Abstract

Human pancreatic islets of Langerhans contain five distinct endocrine cell types, each producing a characteristic hormone. The dysfunction or loss of the insulin-producing β cells causes diabetes mellitus, a disease that harms millions. Until now, β cells were generally regarded as a single, homogenous cell population. Here we identify four antigenically distinct subtypes of human β cells, which we refer to as β1–4, and which are distinguished by differential expression of ST8SIA1 and CD9. These subpopulations are always present in normal adult islets and have diverse gene expression profiles and distinct basal and glucose-stimulated insulin secretion. Importantly, the β cell subtype distribution is profoundly altered in type 2 diabetes. These data suggest that this antigenically defined β cell heterogeneity is functionally and likely medically relevant.

Introduction

Pancreatic β cells are the glucose-responsive, insulin-secreting metabolic sensor population of the Islets of Langerhans1. Although the cellular composition of islets is heterogeneous, including α, β, δ, γ/PP and ɛ endocrine cells and supporting vasculature, β cells have been thought to be a homogeneous cell type. Despite this prevailing paradigm, there have long been hints of functional heterogeneity2,3. In vitro studies of individual rat β cells have revealed variable glucose responsiveness and insulin secretion upon challenge4. Rat studies also provided evidence of marker heterogeneity; both a polysialylated form of neural cell adhesion molecule (PSA-NCAM)5 and CDH16 were shown to be overrepresented on β cells with high insulin secretion capacity. In human islets, SLC18A2/VMAT2 (ref. 7) and DKK3 (ref. 8) were found in β cell subsets and heterogeneity in insulin secretion has also been suggested9. In this report, we explore human β cell heterogeneity with new markers and identify subpopulations present at different frequencies in healthy and type 2 diabetes (T2D) islets. Dissimilar basal and glucose-stimulated insulin secretion (GSIS) characteristics indicate that these subtypes are functionally distinct, and suggest possible clinical relevance.

Results

Development of antibodies to assess cellular heterogeneity

To study cell type heterogeneity in the human pancreas, we developed cell surface marking antibodies by immunizing mice with human islets. These monoclonal antibodies permit the labelling, isolation and study of ducts, acinar cells and endocrine cells10,11. Live human pancreatic β cells were purified with fluorescence-activated cell sorting (FACS) using the combination of positive selection with the pan-endocrine marker HPi2 (HIC1-2B4) and negative selection for HPa3 (HIC3-2D12), an antibody that labels all non-β endocrine cell types (Supplementary Fig. 1)11. To determine whether this ‘pure’ HPi2+/HPa3 β cell population was actually heterogeneous, we examined numerous cell surface antigens known to be expressed on β cells from transcriptome analysis10 and systematically analysed our novel monoclonal antibody collection12 for subset binding. Two antibodies exhibited clear antigenic heterogeneity within the β cell compartment: HIC0-3C5, a novel monoclonal antibody developed in our anti-islet screens and monoclonal antibodies recognizing CD9, a tetraspanin identified as a β cell marker in our transcriptome analyses. To identify the antigen for HIC0-3C5, rat C6 cells carrying a human cDNA library were screened by FACS isolation and the re-growth of positively labelled cells (Supplementary Fig. 2). The HIC0-3C5 antigen was revealed by cDNA insert sequencing to be ST8SIA1, an alpha-N-acetylneuraminide alpha-2,8-sialyltransferase of unknown function in endocrine cells13. Neither of these β cell-subset markers were expressed exclusively in this cell type; in the pancreas, ST8SIA1 is found on about half of α cells and CD9 is present on most δ cells (Supplementary Fig. 3a,b).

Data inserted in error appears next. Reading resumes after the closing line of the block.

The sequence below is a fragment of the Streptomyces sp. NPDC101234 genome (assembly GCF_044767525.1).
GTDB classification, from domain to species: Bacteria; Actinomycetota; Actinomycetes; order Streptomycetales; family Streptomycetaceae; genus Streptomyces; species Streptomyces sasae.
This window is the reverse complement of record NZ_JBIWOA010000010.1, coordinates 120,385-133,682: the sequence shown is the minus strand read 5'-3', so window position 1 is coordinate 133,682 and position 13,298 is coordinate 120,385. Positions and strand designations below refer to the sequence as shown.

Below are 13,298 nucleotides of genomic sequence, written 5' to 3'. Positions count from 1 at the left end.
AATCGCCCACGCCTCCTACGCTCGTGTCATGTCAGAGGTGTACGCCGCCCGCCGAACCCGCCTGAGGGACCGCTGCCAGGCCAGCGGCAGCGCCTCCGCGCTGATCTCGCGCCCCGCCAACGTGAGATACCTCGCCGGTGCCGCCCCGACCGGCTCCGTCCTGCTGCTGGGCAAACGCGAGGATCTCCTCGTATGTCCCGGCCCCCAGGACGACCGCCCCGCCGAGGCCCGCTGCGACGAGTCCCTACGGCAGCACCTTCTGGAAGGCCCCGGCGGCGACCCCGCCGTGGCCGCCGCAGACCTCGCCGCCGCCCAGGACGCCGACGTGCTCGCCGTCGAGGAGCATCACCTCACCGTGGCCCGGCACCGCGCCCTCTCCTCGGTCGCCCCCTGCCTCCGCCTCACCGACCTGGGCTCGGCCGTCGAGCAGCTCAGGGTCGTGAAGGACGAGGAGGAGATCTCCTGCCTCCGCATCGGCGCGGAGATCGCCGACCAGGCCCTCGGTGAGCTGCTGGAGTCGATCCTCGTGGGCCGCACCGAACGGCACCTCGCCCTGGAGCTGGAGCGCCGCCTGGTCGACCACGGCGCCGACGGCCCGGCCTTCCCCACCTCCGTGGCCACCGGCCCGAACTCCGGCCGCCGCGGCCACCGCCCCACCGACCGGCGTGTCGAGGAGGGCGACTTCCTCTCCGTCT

β cells can be subdivided into antigenic subtypes

Live pancreatic β cells were isolated from human islet samples by FACS and co-labelled with antibodies recognizing ST8SIA1 and CD9, revealing four antigenically distinct subpopulations (Fig. 1). We labelled these β1–4, with β1 being most abundant and β4 most rare. Transmission electron microscopic imaging of evaluable populations revealed comparable structures and confirmed the presence of insulin granules in each subtype (Supplementary Fig. 4). The subtype frequencies were similar in 17 healthy individuals (Fig. 1k), and all four subpopulations were present in each case. β1 was the largest subpopulation, followed by β2 and the minor β3 and β4 populations. Subset frequencies were compared with available clinical parameters including gender, age, body mass index and time of cold ischaemia for the donor and specimen, but no significant correlations were observed. Importantly, the subtype percentages of healthy obese individuals (body mass index>30) did not differ from healthy, lean people (Fig. 2).